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THE DESIGN OF POLITICS

This has been one hell of an election year, and I, for one, am glad it’s almost over.

Admittedly, I don’t know a whole lot about politics, but as a recovering designer, I can’t seem to shake this nagging question that's been rolling around in my head—How important is design in politics?           

Until recently, not a lot of thought was put into a candidate’s campaign identity. If you look back at the last 100 years or so, you’ll notice that they’ve pretty much all looked the same. For the most part, campaigns have used a combination of red, white and blue along with some abstract stripe, flag or nationalist reference. Palatino anyone? Not very memorable, that's for sure, let alone differentiating.

It is obvious that design is playing a much bigger role in this political season, and certain candidates are doing a much better job with visual consistency across all of their touch points. In 2008, the Obama campaign raised the bar on the importance of looking and acting like a real brand. It has become the gold standard for which all campaign identities have been judged. And man do we love to judge. “Why is the arrow facing right?” “Red? Why red? That’s the color of the Republican Party!” “Is that T really penetrating the counter of the P?!?” “Doesn't anyone use a grid anymore?” “Was that done in Mac Paint?” “I could have done a better job in 5 minutes!”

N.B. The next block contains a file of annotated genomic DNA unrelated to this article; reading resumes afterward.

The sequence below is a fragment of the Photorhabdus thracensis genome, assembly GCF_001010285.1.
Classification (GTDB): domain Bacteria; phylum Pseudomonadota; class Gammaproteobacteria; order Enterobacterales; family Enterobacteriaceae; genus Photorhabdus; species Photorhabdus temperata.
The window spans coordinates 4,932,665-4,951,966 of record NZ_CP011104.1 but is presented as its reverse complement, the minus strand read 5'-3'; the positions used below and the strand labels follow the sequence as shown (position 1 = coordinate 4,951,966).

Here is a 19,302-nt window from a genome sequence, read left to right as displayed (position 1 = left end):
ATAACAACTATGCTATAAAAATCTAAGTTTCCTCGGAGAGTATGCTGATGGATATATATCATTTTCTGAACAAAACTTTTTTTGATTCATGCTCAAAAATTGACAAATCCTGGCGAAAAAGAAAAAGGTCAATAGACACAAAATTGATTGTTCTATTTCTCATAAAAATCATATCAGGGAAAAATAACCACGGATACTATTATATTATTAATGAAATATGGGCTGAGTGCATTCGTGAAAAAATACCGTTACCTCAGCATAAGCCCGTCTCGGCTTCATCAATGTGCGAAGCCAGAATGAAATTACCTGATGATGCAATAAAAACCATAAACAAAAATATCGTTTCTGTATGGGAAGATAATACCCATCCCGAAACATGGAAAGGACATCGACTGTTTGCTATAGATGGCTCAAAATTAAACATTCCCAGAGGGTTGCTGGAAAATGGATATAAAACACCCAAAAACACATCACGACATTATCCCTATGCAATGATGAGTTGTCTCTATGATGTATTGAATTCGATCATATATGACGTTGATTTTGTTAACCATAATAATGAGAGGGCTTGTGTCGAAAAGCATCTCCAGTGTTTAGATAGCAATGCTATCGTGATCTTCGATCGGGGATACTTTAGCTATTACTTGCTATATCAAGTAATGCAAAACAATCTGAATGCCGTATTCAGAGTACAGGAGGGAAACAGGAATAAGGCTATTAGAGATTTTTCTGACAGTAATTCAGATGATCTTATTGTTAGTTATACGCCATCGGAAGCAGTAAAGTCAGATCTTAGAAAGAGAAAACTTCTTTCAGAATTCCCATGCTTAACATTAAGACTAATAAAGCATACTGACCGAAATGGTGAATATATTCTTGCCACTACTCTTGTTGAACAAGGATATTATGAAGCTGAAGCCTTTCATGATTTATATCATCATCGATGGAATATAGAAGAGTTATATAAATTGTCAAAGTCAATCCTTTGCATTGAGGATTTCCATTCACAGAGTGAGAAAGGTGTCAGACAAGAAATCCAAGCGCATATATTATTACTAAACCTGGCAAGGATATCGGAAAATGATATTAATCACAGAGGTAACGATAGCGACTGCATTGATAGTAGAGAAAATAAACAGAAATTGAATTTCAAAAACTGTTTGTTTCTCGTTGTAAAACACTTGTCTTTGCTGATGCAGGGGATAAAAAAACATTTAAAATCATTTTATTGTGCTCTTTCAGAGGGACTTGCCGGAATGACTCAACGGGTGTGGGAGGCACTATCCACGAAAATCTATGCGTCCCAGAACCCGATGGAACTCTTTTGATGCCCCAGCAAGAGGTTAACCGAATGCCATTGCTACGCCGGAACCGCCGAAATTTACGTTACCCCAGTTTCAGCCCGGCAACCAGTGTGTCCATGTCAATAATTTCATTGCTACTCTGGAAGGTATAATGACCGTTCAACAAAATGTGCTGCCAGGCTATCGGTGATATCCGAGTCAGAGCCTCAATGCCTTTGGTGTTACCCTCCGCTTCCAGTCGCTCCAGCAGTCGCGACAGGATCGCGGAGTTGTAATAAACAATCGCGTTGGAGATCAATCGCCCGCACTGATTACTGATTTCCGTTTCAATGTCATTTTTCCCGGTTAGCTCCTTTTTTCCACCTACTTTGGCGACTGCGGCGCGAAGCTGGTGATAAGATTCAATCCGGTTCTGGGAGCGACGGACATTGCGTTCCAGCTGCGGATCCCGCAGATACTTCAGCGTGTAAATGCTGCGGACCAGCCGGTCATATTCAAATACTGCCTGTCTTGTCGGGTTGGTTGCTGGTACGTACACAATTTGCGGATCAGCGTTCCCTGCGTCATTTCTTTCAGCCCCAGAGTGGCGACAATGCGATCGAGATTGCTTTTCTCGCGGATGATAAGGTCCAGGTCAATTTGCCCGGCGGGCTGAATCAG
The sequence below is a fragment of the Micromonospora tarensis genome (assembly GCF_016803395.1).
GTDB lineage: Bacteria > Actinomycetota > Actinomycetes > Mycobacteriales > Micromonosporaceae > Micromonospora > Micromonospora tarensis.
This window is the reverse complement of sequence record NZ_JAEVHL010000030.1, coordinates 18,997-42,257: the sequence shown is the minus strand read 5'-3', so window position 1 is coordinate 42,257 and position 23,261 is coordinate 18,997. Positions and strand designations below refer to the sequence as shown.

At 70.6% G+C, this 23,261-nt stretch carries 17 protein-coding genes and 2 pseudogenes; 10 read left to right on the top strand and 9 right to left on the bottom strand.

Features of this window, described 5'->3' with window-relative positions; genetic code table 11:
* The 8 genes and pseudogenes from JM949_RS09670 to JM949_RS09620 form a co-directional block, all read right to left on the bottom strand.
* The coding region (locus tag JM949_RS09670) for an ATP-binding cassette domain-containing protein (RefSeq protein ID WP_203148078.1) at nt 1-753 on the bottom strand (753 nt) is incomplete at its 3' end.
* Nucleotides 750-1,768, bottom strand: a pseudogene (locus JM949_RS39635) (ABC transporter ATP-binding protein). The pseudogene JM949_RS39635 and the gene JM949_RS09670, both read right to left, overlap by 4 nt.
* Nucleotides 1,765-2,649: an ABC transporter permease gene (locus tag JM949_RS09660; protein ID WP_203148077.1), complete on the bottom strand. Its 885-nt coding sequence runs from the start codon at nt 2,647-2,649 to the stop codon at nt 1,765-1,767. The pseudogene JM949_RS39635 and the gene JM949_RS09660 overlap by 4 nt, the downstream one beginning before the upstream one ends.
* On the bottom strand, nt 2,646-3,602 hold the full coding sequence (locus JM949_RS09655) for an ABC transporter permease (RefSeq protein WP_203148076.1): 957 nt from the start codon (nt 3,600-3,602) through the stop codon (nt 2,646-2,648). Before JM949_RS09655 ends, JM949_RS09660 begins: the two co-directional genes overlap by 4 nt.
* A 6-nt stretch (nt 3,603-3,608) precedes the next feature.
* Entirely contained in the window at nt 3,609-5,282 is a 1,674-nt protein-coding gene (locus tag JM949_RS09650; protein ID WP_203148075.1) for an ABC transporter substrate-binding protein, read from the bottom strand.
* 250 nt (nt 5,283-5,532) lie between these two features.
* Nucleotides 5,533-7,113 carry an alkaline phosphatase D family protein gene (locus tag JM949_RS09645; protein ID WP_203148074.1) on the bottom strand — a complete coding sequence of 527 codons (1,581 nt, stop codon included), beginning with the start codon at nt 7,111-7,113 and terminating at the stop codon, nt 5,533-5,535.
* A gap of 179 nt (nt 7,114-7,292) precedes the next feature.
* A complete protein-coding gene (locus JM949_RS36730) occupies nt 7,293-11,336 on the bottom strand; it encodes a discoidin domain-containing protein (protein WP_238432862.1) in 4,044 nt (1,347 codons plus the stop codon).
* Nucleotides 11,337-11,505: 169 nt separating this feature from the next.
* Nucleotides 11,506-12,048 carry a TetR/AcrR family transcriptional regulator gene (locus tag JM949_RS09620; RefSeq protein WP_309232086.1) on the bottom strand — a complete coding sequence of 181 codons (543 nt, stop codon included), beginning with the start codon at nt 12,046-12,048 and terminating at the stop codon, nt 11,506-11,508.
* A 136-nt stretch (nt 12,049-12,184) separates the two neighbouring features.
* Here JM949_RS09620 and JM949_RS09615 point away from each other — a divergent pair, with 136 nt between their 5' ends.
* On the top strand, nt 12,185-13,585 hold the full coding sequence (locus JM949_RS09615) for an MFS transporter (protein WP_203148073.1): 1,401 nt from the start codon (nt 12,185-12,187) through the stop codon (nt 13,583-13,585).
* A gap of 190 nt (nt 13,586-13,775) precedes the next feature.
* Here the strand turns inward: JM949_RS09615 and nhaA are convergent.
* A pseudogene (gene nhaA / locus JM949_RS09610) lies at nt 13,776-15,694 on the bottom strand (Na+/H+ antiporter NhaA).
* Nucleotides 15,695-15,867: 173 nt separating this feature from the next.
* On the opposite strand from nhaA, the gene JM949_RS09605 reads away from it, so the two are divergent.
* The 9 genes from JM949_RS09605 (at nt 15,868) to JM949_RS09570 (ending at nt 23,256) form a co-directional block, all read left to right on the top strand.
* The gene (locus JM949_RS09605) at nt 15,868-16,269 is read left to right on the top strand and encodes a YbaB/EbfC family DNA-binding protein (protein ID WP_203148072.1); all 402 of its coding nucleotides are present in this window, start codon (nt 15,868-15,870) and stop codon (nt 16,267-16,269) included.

Are we just being distracted from what is truly important?

Yes, it is our job as creatives to pay attention to the details and provide thoughtful and well-executed solutions. Great design is meant to attract the audience, inspire confidence, persuade and ultimately influence someone’s decision making. Design is only one part of a larger ecosystem of a how a brand is perceived. It’s as important, if not more so, than how a brand’s promise and core set of values influence their behavior. Without a strong, well-crafted message rooted in strategy and insight, a logo is just a meaningless symbol, even if it was created by < insert famous designer name here >.

So if we strip away the aesthetics of this election, what do we have left? Are we emotionally connected to their message? Do their actions support that message? Do their values reflect yours? When all of those elements are in alignment, in combination with amazing design, a brand can truly be an agent for change.

If Hillary does end up winning this election, will it be in spite of her logo being universally mocked when it debuted last year? Or will it be because her brand was the most consistently executed? If Sol Sender had created Trump’s campaign identity would that have influenced your vote? Probably not. But if his message was one that inspired you and connected you to his vision for the country, it might.  At the end of the day orange lipstick on a pig is, unfortunately, still just a pig.

Jeff Bartel is a Principal at Nemo Design, a brand and design agency in Portland, Oregon. He’s worked on projects for Nike, Converse and MasterCraft. He has bowled a 300, collects anything Star Wars and will be dropping off his voting ballot on Tuesday.  

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